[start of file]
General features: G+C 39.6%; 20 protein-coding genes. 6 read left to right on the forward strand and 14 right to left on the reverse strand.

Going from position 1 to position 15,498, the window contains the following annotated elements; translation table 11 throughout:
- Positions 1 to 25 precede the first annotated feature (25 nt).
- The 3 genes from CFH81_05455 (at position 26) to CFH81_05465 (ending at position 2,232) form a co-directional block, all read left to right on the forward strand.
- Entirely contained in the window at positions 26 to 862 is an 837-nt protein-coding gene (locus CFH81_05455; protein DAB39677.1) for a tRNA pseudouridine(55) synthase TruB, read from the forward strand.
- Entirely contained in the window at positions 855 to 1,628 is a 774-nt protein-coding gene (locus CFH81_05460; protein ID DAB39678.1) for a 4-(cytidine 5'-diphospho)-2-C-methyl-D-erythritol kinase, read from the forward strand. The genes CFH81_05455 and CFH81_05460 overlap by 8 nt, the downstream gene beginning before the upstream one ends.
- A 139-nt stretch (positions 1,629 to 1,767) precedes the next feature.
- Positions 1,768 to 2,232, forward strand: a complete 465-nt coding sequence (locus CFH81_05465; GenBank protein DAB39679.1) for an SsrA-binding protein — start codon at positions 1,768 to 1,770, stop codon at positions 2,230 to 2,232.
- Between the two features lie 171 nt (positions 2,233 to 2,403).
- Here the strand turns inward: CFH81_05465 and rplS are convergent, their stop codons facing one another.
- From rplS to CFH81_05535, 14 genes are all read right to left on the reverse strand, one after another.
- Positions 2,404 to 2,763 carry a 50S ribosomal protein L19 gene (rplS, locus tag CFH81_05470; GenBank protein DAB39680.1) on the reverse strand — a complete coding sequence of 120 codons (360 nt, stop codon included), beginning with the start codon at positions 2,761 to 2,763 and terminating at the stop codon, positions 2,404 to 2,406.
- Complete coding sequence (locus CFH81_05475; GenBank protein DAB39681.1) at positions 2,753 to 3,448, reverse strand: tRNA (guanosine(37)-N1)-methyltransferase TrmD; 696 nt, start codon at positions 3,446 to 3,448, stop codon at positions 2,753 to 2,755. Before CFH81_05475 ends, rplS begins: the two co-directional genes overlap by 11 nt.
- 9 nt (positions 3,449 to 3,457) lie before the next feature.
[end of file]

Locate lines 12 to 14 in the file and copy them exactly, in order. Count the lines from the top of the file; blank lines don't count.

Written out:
- Positions 2,404 to 2,763 carry a 50S ribosomal protein L19 gene (rplS, locus tag CFH81_05470; GenBank protein DAB39680.1) on the reverse strand — a complete coding sequence of 120 codons (360 nt, stop codon included), beginning with the start codon at positions 2,761 to 2,763 and terminating at the stop codon, positions 2,404 to 2,406.
- Complete coding sequence (locus CFH81_05475; GenBank protein DAB39681.1) at positions 2,753 to 3,448, reverse strand: tRNA (guanosine(37)-N1)-methyltransferase TrmD; 696 nt, start codon at positions 3,446 to 3,448, stop codon at positions 2,753 to 2,755. Before CFH81_05475 ends, rplS begins: the two co-directional genes overlap by 11 nt.
- 9 nt (positions 3,449 to 3,457) lie before the next feature.